A director was jailed nine months for seeking to give $49,500 to a staff member of Louis Vuitton (LV) to help snag projects for his company, in a clear signal that private-sector graft will not be treated less seriously than public-sector corruption.
District Judge Hamidah Ibrahim, in imposing the jail term on Koh Puay Boon, said: "I must reiterate that there is no presumption that only a non-custodial sentence will be imposed for cases of private-sector corruption.
"The prevailing sentencing consideration must be that of general deterrence," she said in judgment grounds released yesterday.
Koh, 44, a director of renovation firm Artmazement Global, had been found guilty of corruptly receiving five payments from fellow director Evan Lim, although the monies were never actually paid to the LV staff member.
"The fact that they were not paid is not fatal to the prosecution's case," said the judge. "Paying an employee of your client in order to secure more business is obviously corrupt and so is the receiving of monies to do the same," she said.
The judge found that the $49,500 was meant as a bribe to the LV staff member, and when Koh received the monies, he knew it was given on that basis.
Koh had jointly set up Artmazement in 2012 with a business partner as a renovation contractor specialising in fitting out luxury boutiques. Between 2012 and 2013, it was hired by Louis Vuitton Asia-Pacific/ Louis Vuitton (Singapore) for projects valued at between $19,388 and $122,803.
Between July 2012 and March 2013, Koh received five payouts from the company's account totalling $49,500 in cheques signed by himself and Mr Lim, which Koh used for his personal expenses.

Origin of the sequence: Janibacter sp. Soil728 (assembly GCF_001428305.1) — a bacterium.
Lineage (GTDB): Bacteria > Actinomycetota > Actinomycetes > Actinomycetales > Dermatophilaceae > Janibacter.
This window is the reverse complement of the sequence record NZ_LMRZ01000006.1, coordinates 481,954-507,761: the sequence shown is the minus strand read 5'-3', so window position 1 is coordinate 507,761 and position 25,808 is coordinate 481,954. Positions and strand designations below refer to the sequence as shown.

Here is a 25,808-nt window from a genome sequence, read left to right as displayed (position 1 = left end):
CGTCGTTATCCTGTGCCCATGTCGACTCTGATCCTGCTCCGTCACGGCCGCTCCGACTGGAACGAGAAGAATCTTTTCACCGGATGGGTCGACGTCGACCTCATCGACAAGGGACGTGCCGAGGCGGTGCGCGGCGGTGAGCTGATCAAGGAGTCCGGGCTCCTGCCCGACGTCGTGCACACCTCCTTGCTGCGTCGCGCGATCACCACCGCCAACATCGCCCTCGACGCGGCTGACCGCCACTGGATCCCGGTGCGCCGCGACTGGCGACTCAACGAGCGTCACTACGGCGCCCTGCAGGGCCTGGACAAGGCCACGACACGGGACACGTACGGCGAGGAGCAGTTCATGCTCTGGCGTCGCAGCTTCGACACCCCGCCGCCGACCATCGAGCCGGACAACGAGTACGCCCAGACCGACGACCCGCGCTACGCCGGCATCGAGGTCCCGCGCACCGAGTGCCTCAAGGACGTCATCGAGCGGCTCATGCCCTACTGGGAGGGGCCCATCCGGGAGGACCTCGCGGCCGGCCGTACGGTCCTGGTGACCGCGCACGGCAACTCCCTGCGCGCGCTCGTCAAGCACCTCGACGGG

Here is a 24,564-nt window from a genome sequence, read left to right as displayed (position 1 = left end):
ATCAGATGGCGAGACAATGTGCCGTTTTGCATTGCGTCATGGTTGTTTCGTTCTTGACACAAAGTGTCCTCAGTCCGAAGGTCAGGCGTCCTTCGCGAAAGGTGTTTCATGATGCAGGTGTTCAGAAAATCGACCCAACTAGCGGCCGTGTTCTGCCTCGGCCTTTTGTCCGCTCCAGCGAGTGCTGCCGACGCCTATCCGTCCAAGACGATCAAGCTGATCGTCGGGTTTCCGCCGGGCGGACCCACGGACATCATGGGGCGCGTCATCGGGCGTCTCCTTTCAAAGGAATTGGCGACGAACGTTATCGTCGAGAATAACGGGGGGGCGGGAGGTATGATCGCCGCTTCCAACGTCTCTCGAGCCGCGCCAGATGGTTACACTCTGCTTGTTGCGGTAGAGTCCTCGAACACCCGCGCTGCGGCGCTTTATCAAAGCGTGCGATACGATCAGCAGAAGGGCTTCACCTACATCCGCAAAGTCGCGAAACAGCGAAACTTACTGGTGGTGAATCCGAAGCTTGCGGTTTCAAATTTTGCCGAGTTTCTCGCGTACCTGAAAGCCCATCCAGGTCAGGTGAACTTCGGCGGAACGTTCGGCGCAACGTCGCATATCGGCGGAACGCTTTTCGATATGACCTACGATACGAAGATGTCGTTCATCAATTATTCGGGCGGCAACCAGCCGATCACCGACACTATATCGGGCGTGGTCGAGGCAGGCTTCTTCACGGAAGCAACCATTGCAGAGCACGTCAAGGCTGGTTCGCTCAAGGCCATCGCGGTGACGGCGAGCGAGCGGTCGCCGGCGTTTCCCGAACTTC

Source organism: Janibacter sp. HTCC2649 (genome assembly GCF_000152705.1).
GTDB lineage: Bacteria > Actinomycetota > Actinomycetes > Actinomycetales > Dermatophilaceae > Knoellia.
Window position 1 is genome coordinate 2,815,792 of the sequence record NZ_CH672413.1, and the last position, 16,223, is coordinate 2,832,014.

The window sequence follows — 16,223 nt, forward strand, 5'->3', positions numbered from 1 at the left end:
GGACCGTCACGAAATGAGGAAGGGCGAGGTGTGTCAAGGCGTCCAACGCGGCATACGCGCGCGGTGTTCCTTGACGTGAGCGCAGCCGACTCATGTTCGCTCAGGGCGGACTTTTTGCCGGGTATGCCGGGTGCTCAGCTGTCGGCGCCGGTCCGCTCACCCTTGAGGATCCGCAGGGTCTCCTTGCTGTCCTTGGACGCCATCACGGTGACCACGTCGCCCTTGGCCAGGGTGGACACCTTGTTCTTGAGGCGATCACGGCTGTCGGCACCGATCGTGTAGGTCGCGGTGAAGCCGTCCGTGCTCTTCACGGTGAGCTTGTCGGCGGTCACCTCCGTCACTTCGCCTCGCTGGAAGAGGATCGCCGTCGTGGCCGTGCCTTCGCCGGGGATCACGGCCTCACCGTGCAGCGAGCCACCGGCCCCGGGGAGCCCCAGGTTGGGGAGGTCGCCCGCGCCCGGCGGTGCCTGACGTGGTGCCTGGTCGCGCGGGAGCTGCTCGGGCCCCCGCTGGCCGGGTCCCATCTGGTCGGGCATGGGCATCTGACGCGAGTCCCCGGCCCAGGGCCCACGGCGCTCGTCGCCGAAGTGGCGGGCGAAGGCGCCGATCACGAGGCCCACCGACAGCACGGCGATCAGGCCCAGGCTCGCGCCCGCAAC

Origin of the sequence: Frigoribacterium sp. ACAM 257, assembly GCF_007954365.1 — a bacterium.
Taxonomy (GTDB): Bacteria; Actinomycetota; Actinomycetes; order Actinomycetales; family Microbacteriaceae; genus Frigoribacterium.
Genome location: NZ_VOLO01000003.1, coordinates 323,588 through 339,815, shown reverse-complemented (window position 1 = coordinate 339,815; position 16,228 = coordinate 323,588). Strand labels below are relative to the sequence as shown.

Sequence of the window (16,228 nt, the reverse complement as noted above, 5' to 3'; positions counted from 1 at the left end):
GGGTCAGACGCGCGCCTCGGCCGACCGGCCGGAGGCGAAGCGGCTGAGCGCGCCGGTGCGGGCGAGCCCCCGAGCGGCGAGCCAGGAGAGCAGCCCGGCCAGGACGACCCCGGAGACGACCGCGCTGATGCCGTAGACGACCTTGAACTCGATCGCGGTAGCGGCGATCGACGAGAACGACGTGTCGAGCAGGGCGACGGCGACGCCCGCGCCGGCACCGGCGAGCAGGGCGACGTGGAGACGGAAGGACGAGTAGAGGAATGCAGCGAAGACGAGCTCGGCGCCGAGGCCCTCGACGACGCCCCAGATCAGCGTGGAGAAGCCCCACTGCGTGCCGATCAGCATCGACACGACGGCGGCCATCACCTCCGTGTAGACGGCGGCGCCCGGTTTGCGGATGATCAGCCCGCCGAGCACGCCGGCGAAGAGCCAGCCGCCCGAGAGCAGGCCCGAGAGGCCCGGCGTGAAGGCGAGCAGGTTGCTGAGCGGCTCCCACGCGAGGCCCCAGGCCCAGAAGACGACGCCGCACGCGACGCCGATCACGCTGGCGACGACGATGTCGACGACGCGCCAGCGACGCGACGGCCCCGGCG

In court, Mr Lim said he understood Koh would collect the cheques, cash them and give the monies to a person in LV. Koh told him if Artmazement gave LV some money, it would get more business.
Deputy Public Prosecutor Kelvin Kow argued that to sustain the charges, it needs only be proven that Koh received the monies on the basis that they were for an LV staff member as inducement to get more work.
Koh countered that he received the monies legitimately as commissions for the contracts secured from LV. But the judge found multiple inconsistencies in his evidence and statements. His claims that the payouts were commissions did not tally with the percentage figures claimed to have been agreed upon as a guide for commissions.
The judge found Koh guilty and convicted him on all five charges.
His lawyer, Mr Walter Silvester, urged the court to impose a fine and spare him jail, arguing that this was a private-sector corruption case with no public impact.
Rejecting this, the judge said several aggravating factors taken "cumulatively" had "tipped the balance" in favour of a jail term.
She said Koh had abused his position as managing director of the company instead of protecting its interests, and "corrupted Evan, the young man who was just treading the waters of managing a business". She sentenced Koh to six months' jail for each of four charges and three months for the fifth charge, ordering the terms for the first and fifth charge to run consecutively. She also ordered Koh to pay a penalty of $49,500.
Koh is currently on bail pending an appeal.